View Full Version : Dollar Slumps To Record Low Versus Euro On Bear Stearns Losses

07-18-2007, 08:47 AM
Dollar Slumps to Record Low Versus Euro on Bear Stearns Losses


By David McIntyre and Stanley White

A U.S. one dollar bill. July 18 (Bloomberg) -- The dollar fell to a record low against the euro and dropped versus the yen after Bear Stearns Cos. reported hedge fund losses, fueling speculation investors will spurn U.S. assets as the economy slows.

The yen also rose against the euro, British pound and New Zealand dollar as investors scaled back carry trades, where they buy higher-yielding securities with money borrowed in Japan. Financial industry losses caused by subprime mortgage defaults may be addressed by Federal Reserve Chairman Ben S. Bernanke when he testifies to Congress today.

"The subprime woes may weigh on the broader U.S. economy," said Yuji Saito, head of the foreign-exchange sales department at Societe Generale SA in Tokyo. "There's a bias for selling the dollar."

The dollar declined to an all-time low of $1.3833 against the euro from $1.3781 in New York yesterday, and traded at $1.3809 at 7:47 a.m. in London. It dropped to 121.71 yen from 122.34. The yen rose to 168.09 per euro from 168.59. The U.S. currency may decline to $1.3830 per euro and 121.50 yen today, Saito said.

The dollar fell against 13 of the 16 most-active currencies today after Bear Stearns told investors in one of its hedge funds they won't get any money back. It reached a 26-year low of $2.0548 against the pound and weakened to 87.85 cents against the Australian dollar, the lowest since February 1989.

Taking a Hit
Defaults on loans by homeowners with poor credit histories have deepened a housing slump that threatens to restrain growth in the world's biggest economy. U.S. data today will show builders broke ground at an annual pace of 1.45 million new homes last month, down from 1.474 million in May, according to a Bloomberg survey.

Interest-rate futures today showed 30 percent odds the Fed will lower borrowing costs from 5.25 percent in December, up from a 21 percent chance yesterday. Bernanke delivers his semi-annual testimony on the U.S. economy to the House at 10 a.m.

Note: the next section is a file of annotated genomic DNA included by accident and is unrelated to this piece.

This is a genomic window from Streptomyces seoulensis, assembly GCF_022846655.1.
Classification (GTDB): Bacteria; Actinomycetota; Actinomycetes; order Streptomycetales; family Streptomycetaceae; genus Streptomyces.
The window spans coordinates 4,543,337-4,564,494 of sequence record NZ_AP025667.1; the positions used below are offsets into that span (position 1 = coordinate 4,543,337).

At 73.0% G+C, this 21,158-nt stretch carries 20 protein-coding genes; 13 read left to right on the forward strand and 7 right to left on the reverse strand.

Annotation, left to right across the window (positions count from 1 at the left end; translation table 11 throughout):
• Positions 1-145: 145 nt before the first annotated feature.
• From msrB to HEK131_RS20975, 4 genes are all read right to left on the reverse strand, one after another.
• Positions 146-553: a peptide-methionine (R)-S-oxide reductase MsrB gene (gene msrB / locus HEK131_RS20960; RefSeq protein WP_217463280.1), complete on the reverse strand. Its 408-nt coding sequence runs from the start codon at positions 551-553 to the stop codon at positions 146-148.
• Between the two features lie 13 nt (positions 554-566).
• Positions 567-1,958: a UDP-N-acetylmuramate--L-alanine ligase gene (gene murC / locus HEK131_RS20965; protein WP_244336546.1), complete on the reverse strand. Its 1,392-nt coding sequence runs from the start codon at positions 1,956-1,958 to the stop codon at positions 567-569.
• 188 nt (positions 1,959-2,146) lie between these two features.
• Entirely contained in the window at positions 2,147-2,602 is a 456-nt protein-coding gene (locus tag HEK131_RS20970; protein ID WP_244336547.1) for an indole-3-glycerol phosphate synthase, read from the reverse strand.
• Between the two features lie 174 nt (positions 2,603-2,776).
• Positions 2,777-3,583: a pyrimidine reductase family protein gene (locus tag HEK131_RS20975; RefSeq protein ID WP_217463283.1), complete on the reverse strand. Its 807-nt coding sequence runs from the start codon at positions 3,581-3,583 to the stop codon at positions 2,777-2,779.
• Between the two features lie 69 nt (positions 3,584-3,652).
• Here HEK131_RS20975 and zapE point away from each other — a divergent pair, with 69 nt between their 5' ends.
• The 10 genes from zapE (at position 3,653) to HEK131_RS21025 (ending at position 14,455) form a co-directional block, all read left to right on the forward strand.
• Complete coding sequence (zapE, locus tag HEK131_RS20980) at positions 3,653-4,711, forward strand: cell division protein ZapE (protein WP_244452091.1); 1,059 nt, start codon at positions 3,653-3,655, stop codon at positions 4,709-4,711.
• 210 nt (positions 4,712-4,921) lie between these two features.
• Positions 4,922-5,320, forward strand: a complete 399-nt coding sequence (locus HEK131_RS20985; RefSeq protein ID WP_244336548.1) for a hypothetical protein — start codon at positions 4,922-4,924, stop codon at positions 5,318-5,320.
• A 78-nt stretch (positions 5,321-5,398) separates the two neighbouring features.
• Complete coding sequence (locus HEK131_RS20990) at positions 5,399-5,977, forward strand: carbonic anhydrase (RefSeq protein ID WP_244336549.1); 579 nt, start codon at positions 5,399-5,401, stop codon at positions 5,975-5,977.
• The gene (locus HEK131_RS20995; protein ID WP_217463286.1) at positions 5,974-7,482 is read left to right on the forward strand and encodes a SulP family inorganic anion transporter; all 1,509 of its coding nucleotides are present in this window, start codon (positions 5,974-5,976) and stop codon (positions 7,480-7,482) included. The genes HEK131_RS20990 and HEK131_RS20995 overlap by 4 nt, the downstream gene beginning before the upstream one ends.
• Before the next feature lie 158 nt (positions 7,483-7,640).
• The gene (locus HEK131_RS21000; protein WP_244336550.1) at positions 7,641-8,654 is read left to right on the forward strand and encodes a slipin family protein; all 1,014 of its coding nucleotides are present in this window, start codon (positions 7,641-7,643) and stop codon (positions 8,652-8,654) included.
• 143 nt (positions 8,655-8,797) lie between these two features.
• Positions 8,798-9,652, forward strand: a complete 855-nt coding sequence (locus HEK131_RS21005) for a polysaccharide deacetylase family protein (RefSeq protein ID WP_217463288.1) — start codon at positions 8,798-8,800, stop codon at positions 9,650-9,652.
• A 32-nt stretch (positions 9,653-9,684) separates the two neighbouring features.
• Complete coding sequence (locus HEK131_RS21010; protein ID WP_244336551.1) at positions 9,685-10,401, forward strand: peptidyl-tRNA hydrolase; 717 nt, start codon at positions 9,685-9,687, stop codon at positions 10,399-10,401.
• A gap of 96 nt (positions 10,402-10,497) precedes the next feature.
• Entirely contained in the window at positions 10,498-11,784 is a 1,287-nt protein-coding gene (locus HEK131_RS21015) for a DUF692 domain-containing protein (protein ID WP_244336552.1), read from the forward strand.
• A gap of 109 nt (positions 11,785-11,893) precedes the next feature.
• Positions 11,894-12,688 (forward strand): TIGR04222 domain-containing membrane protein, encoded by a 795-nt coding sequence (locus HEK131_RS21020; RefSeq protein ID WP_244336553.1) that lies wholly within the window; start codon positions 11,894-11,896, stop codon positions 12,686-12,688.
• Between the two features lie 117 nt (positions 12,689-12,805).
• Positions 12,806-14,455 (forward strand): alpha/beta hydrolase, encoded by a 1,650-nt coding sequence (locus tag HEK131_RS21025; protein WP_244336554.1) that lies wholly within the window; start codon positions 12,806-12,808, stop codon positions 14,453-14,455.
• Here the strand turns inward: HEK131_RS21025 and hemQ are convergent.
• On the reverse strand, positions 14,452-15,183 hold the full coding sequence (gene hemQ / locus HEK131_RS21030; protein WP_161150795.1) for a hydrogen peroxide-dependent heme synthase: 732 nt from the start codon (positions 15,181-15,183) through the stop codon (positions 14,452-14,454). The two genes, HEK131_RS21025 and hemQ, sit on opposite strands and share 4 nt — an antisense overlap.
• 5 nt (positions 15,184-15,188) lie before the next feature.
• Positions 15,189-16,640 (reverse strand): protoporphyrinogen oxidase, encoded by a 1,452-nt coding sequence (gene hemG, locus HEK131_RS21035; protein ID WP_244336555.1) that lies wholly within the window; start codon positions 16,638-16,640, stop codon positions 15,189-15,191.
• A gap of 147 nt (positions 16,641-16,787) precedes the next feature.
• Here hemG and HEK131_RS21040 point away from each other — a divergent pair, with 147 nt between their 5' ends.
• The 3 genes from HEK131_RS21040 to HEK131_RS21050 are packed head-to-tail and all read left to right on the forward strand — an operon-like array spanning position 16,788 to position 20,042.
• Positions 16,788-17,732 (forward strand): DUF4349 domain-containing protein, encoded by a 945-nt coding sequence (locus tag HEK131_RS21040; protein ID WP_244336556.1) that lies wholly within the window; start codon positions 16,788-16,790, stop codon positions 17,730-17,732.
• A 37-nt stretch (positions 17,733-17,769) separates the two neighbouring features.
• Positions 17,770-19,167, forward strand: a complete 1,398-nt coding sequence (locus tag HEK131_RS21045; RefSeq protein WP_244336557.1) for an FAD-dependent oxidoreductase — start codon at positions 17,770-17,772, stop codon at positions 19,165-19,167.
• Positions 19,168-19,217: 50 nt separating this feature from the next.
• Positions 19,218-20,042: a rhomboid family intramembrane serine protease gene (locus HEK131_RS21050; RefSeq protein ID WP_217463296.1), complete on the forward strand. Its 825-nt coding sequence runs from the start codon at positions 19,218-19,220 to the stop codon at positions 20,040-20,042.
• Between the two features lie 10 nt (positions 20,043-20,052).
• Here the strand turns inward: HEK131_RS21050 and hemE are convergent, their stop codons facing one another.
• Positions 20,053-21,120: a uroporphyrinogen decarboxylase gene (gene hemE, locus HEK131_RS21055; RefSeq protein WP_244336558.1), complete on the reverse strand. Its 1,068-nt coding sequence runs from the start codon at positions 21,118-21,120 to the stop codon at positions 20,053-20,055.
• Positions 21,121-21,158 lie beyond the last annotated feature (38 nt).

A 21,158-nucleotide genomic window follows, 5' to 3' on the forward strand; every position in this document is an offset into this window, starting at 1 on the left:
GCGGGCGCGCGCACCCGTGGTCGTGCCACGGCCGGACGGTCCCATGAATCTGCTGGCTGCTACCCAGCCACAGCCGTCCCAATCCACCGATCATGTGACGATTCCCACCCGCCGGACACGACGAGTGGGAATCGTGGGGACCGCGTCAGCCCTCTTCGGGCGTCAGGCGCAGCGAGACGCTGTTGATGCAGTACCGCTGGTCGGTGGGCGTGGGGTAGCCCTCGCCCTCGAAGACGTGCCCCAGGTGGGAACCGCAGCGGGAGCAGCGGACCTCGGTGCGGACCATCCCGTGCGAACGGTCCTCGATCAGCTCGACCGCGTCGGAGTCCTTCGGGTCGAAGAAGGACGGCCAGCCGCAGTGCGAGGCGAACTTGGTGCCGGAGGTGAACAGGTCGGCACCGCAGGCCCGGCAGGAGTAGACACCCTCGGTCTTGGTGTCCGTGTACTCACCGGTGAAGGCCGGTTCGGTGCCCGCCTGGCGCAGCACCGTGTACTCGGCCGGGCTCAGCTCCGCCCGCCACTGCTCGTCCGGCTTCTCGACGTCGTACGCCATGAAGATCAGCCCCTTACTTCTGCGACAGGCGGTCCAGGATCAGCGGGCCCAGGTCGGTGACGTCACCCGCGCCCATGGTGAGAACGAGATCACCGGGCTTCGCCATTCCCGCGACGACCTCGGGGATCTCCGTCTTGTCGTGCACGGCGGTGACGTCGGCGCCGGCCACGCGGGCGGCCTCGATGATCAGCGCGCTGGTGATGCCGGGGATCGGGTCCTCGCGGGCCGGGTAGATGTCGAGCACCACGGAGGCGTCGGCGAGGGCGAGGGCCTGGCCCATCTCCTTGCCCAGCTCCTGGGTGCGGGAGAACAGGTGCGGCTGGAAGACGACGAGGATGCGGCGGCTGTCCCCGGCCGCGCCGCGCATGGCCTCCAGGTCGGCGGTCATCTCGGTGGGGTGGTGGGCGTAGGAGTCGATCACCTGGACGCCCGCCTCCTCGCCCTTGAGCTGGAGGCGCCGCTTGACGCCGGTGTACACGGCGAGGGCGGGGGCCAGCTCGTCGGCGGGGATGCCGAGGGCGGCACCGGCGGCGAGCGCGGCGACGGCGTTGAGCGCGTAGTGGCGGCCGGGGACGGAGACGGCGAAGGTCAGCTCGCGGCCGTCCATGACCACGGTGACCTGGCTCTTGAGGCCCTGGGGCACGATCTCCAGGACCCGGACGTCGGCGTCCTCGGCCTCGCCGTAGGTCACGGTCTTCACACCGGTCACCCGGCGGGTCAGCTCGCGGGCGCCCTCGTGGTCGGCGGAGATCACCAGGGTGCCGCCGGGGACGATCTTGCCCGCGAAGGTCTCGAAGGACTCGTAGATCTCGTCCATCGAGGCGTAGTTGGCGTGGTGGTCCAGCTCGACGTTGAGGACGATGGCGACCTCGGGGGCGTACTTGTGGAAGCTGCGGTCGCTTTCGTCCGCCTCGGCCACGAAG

"Sentiment for the dollar is taking a hit," said Masahiro Sato, joint general manager of the treasury division at Mizuho Trust & Banking Co. in Tokyo. "Bernanke will try to sound reassuring. He can't say anything definitively because even the Fed doesn't know what's going to happen with subprime loans. Growing expectations for a rate cut hurt the dollar."

The U.S. currency may fall to $1.40 against the euro this month, he said.

New Stage
The Fed's trade-weighted dollar index this week fell to the lowest since its inception in 1971. The U.S. Trade Weighted Major Currency Index, measuring the dollar's performance versus seven currencies, fell to a record low of 77.24 on July 16 and was at 77.29 yesterday, down 1.8 percent for the year. The central bank's broad dollar index, which includes 26 currencies, dropped to the lowest since July 1997.

"Breaking through those levels marks a new stage of the week dollar trend," said Koji Fukaya, senior currency strategist in Tokyo at Deutsche Securities. "The dollar's depreciation may accelerate."

The yen recovered from a 21-year low against the New Zealand dollar to trade at 96.50 from 96.63. It rebounded from a 15-year trough against the pound to 249.95 from 250.40 late yesterday.

Investors have favored New Zealand and the U.K. for carry trades because the two countries have interest rates as much as 7.5 percentage points higher than Japan's.

"The yen is rising on an unwinding in carry trades," said Tsutomu Soma, a bond and currency dealer at Okasan Securities Co. in Tokyo. "Bear Stearns latest woes are sparking risk aversion. This isn't just about Bear Stearns. Other hedge funds may be suffering just as much."

The yen may rise to 121.70 per dollar today, Soma said.

Wait Until September
Any gains in the yen may be limited by speculation the Bank of Japan will delay raising interest rates while it gauges the impact of subprime loan defaults. The U.S. is Japan's largest export market.

Some BOJ board members said it's necessary to watch the U.S. housing market, according to minutes released today from a meeting held June 14-15. Some policy makers also said lower oil prices are placing "stronger downward pressure" on consumer prices, the minutes showed.

The central bank's nine board members voted unanimously at that meeting to leave interest rates at 0.5 percent. The BOJ decided 8-1 to keep policy on hold at a meeting July 12.

"The market has priced in a rate increase in August, but the BOJ may not move until September," said Kengo Suzuki, a currency strategist at Shinko Securities Co. in Tokyo. "The minutes show more uncertainty about the U.S. economy and Japanese inflation. The yen could be sold" to 124 against the dollar and 174 per euro by year-end, he said.